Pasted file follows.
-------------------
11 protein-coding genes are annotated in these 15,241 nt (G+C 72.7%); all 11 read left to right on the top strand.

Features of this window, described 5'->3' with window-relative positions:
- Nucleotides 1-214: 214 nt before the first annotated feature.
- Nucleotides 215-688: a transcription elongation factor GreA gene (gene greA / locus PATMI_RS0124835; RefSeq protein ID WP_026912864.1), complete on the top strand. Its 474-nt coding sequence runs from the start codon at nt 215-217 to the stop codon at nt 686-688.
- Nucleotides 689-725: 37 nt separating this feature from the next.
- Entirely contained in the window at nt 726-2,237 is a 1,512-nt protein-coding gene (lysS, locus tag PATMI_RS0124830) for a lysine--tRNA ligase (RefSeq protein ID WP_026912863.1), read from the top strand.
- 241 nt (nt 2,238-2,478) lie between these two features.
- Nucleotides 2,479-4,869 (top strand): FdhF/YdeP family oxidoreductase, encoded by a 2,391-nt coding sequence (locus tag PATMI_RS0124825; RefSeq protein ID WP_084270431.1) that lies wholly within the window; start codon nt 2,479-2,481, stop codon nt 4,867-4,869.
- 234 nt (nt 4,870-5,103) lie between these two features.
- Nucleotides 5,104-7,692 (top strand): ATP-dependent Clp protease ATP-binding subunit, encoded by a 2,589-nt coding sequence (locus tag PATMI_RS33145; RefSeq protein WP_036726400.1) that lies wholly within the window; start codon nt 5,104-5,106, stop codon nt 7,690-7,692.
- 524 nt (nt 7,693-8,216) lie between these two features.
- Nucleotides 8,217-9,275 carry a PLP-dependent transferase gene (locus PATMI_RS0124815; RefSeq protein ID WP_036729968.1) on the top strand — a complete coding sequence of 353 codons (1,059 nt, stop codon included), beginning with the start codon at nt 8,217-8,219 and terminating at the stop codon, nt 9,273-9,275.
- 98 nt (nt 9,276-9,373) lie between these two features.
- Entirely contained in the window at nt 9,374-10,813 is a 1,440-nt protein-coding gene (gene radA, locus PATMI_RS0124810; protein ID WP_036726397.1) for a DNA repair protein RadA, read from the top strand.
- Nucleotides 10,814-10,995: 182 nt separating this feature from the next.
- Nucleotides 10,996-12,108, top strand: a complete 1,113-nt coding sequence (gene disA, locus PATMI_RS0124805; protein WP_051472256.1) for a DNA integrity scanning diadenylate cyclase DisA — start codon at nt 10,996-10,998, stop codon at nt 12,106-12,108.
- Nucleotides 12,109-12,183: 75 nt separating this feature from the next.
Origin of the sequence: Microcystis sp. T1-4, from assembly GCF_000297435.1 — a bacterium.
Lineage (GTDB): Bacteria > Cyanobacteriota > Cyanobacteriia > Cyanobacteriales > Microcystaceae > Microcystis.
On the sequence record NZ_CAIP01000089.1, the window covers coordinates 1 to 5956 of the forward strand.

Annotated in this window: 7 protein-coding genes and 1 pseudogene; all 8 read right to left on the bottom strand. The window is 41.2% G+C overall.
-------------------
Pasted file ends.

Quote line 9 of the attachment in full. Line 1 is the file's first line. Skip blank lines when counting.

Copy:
- 234 nt (nt 4,870-5,103) lie between these two features.